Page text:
September 30th 2009

Jonah Hex: Bullets Don't Lie

Review by Gavin O'Reilly

Rollicking in the Wild West

Gun slinging, tough talking, loose living sons of bitches. That is the cast of characters that would shoot you and trade you for gold from them there mountains, as soon as they would greet you. Jonah Hex: Bullets Don’t Lie, collects issues 31-39 of the DC monthly series by the acclaimed and notably prolific writing team of Jimmy Palmiotti and Justin Gray. I am a fan of their work so was looking forward to reading this, and being introduced into an unfamiliar world by them. As usual subject matter for tales concerning the wild west, we meet dirty, double dealing scoundrels of men, making their way by being even more cut throat and ruthless than the next, and women of how they would describe as being of loose morale, holding up in houses of ill repute. These larger than life characters can’t help but grab the attention, but the only problem I have is that I don’t like the characters.

It is a personal preference in which I would like to admire the characters I am investing in, or at the least relate to them in some way.

This can be tricky when dealing with historical pieces, where the context can throw our moral rule book out the window, and this it does in the form of our facially disfigured Jonah Hex.

If you do not have the same problem with character relations, and prefer to use and fully realize the advantages of fiction being without the boundaries of our world, then there are some definite plus points to this small collection. Unlike a lot of collected graphic novels and collections, this is not one story collected, in fact there isn’t even a two parter present, these are six one issue-long short stories, with wildly differing art styles. This makes it an easy to pick-up sampler, and you really don’t need to have read anything previously involving Jonah Hex to enjoy this. It is a nice pick and mix kind of collection, and a good showcase for western comics.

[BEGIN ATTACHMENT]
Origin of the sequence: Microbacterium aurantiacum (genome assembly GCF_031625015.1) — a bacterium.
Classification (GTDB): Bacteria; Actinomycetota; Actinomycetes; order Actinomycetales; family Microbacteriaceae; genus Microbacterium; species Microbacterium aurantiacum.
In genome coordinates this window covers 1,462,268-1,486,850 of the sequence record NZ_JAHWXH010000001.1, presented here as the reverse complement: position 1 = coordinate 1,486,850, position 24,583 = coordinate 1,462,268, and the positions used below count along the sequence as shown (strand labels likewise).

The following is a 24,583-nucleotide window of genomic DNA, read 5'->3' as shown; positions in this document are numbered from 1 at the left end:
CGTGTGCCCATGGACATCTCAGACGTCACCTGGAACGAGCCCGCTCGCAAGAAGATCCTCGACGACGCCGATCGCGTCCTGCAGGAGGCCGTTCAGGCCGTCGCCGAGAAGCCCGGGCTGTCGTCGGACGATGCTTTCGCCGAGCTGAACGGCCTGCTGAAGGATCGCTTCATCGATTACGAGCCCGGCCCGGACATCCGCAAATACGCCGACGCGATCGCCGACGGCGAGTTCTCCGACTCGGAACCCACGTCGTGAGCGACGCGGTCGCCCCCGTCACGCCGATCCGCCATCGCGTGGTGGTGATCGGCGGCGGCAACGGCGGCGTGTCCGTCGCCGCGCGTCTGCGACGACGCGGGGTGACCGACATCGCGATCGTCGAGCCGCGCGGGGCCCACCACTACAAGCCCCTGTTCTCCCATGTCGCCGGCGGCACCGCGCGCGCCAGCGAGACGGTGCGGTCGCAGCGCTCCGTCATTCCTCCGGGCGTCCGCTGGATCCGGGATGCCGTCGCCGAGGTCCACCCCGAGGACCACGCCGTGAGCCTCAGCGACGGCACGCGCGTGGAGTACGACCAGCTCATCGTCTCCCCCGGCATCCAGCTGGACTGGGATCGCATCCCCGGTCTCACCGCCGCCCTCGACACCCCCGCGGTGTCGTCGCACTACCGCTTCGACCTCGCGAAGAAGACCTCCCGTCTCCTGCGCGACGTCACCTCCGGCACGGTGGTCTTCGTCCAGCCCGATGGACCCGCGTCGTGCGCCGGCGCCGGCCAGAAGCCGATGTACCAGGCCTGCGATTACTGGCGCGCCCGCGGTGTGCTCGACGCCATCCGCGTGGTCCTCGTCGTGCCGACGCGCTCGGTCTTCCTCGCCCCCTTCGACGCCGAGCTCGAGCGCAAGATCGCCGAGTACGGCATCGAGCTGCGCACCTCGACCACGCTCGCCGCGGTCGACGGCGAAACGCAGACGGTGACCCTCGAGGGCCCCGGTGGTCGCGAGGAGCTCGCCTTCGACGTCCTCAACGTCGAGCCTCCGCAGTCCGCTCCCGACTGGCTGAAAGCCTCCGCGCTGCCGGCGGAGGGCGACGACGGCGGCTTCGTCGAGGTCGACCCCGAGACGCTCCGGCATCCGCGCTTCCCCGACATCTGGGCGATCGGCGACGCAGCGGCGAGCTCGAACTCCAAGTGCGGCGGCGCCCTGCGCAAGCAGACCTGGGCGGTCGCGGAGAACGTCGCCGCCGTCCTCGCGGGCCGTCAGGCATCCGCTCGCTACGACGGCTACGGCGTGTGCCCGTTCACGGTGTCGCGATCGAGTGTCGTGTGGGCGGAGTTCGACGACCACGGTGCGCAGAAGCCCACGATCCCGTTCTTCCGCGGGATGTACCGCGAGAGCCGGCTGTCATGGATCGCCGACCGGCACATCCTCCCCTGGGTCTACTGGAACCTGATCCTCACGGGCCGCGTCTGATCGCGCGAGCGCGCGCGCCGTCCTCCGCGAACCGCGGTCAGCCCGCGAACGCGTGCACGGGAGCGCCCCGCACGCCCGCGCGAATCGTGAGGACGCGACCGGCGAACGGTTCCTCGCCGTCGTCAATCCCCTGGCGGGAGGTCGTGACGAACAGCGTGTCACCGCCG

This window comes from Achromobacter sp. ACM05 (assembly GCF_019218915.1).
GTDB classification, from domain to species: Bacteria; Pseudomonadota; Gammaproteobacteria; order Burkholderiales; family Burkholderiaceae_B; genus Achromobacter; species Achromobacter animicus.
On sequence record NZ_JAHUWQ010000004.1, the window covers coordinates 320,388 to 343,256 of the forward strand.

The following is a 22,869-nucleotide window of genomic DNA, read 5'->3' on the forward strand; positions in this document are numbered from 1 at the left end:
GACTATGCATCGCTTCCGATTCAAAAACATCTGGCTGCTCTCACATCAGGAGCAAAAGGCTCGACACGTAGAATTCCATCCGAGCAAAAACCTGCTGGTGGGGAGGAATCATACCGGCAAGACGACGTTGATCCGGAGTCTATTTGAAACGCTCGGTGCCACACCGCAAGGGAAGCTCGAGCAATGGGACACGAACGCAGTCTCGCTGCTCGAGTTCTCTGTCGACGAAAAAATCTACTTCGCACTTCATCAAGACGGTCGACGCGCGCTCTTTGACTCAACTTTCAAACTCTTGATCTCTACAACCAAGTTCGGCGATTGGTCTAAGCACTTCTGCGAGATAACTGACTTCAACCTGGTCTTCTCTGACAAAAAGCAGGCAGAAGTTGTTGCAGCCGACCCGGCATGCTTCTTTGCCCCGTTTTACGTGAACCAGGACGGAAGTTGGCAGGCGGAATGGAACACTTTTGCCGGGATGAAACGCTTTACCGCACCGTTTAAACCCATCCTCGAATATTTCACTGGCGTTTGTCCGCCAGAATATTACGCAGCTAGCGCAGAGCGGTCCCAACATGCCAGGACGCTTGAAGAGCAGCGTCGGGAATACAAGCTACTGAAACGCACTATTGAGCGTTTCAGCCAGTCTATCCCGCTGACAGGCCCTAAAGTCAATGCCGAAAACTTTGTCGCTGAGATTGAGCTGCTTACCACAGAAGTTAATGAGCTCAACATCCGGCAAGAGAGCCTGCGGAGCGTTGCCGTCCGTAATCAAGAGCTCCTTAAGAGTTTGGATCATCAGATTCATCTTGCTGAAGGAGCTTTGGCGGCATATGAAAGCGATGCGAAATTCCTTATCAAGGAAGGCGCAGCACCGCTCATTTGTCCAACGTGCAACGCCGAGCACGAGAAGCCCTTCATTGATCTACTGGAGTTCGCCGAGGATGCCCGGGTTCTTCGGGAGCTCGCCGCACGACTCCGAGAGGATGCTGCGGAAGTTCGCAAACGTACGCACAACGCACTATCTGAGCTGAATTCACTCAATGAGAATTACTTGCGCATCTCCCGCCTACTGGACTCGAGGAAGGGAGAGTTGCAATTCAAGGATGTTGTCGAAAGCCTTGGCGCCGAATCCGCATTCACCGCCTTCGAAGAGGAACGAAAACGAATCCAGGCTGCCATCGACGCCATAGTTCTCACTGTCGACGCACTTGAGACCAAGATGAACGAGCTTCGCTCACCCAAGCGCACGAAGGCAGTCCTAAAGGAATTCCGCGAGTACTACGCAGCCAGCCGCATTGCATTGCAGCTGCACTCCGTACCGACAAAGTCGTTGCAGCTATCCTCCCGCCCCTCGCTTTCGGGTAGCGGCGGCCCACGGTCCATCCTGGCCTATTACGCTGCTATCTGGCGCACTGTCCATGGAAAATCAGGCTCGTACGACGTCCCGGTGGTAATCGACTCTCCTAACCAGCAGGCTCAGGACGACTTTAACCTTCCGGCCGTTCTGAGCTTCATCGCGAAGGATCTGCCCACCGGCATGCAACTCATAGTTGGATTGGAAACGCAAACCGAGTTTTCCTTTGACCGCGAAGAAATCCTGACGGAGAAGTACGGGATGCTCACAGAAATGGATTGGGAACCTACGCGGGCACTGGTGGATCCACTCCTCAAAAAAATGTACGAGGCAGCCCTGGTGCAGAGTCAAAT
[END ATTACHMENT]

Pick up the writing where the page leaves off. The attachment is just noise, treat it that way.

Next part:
In this assortment, we see our scoundrel take on bloodthirsty crime lords in Mexico, brave savage conditions up in Canada and deal with a more than troublesome mob rule when he tries to set up home. You nearly feel sorry for him, nearly. Although Jonah Hex does some arguably and questionable, and some outright damnable things, he does appear to have an ethical code of sorts. That and he don’t like people.

He really don’t like people. As if feeling reader discomfort in the world we have been submerged, the authors offer us an insight here and there as to the whys and wherefores of the legendary mercenary, that he has lost so much and so many.

In the last story, it is pointed out with some historical reasoning that Jonah Hex was most likely not a racist, he hated every one equally.

Jonah Hex is complex as a character, and certainly makes you wonder about him, maybe that is enough. He is a damn sight more interesting than some textbook rent-a-heroes out there.

The varied roster of artists (there is a different team for each story) show a nice difference in interpretation of the character, somehow some show Jonah as more handsome if not for his disfigurement, others have him looking very much like he is as bad, if not worse, than the bad guy in the tale. Honorable mention goes to Mark Sparacio for the lush, semi realistic work he provides in the tale “Outrunning Shadows”. The action of the stories is frantically fast paced, miss a panel and you miss an essential slice of the action pie, which a good test of sequential story telling. Apart from a couple of misjudged hiccups, they pass all well and good. I do also like the stylized and atmospheric work of Rafa Carres in the final tale of the collection, “Seven graves six feet deep”.

This collection is interesting enough as to be a diversion, and a good tonic to the gin of most mainstream comics and crossovers etc. This is concerned with stories, characters and craft, and does a good job. It may even make Jonah Hex smile. Maybe. 

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